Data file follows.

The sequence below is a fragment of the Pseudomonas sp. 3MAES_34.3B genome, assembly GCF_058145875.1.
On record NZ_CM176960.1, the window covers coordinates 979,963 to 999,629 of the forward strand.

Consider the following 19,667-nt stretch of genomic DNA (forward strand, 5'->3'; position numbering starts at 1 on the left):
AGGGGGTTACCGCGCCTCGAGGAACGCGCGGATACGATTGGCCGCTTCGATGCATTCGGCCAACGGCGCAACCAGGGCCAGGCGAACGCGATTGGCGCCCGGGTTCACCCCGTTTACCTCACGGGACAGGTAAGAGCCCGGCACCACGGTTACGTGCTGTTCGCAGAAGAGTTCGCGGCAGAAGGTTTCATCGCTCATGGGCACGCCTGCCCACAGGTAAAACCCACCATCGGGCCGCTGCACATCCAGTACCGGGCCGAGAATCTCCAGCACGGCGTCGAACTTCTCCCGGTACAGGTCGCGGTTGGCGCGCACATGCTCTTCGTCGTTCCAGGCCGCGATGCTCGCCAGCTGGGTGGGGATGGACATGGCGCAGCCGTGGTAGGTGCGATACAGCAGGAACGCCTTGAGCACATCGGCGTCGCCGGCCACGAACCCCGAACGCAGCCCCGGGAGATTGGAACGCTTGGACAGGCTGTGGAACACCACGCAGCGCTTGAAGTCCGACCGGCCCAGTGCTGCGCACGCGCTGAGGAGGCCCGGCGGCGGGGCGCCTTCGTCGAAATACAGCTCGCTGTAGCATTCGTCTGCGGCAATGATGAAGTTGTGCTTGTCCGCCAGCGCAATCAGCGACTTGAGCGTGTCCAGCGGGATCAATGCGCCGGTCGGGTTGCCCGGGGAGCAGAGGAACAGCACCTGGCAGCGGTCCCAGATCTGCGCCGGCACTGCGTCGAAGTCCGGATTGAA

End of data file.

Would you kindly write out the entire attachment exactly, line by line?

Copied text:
The sequence below is a fragment of the Pseudomonas sp. 3MAES_34.3B genome, assembly GCF_058145875.1.
On record NZ_CM176960.1, the window covers coordinates 979,963 to 999,629 of the forward strand.

Consider the following 19,667-nt stretch of genomic DNA (forward strand, 5'->3'; position numbering starts at 1 on the left):
AGGGGGTTACCGCGCCTCGAGGAACGCGCGGATACGATTGGCCGCTTCGATGCATTCGGCCAACGGCGCAACCAGGGCCAGGCGAACGCGATTGGCGCCCGGGTTCACCCCGTTTACCTCACGGGACAGGTAAGAGCCCGGCACCACGGTTACGTGCTGTTCGCAGAAGAGTTCGCGGCAGAAGGTTTCATCGCTCATGGGCACGCCTGCCCACAGGTAAAACCCACCATCGGGCCGCTGCACATCCAGTACCGGGCCGAGAATCTCCAGCACGGCGTCGAACTTCTCCCGGTACAGGTCGCGGTTGGCGCGCACATGCTCTTCGTCGTTCCAGGCCGCGATGCTCGCCAGCTGGGTGGGGATGGACATGGCGCAGCCGTGGTAGGTGCGATACAGCAGGAACGCCTTGAGCACATCGGCGTCGCCGGCCACGAACCCCGAACGCAGCCCCGGGAGATTGGAACGCTTGGACAGGCTGTGGAACACCACGCAGCGCTTGAAGTCCGACCGGCCCAGTGCTGCGCACGCGCTGAGGAGGCCCGGCGGCGGGGCGCCTTCGTCGAAATACAGCTCGCTGTAGCATTCGTCTGCGGCAATGATGAAGTTGTGCTTGTCCGCCAGCGCAATCAGCGACTTGAGCGTGTCCAGCGGGATCAATGCGCCGGTCGGGTTGCCCGGGGAGCAGAGGAACAGCACCTGGCAGCGGTCCCAGATCTGCGCCGGCACTGCGTCGAAGTCCGGATTGAA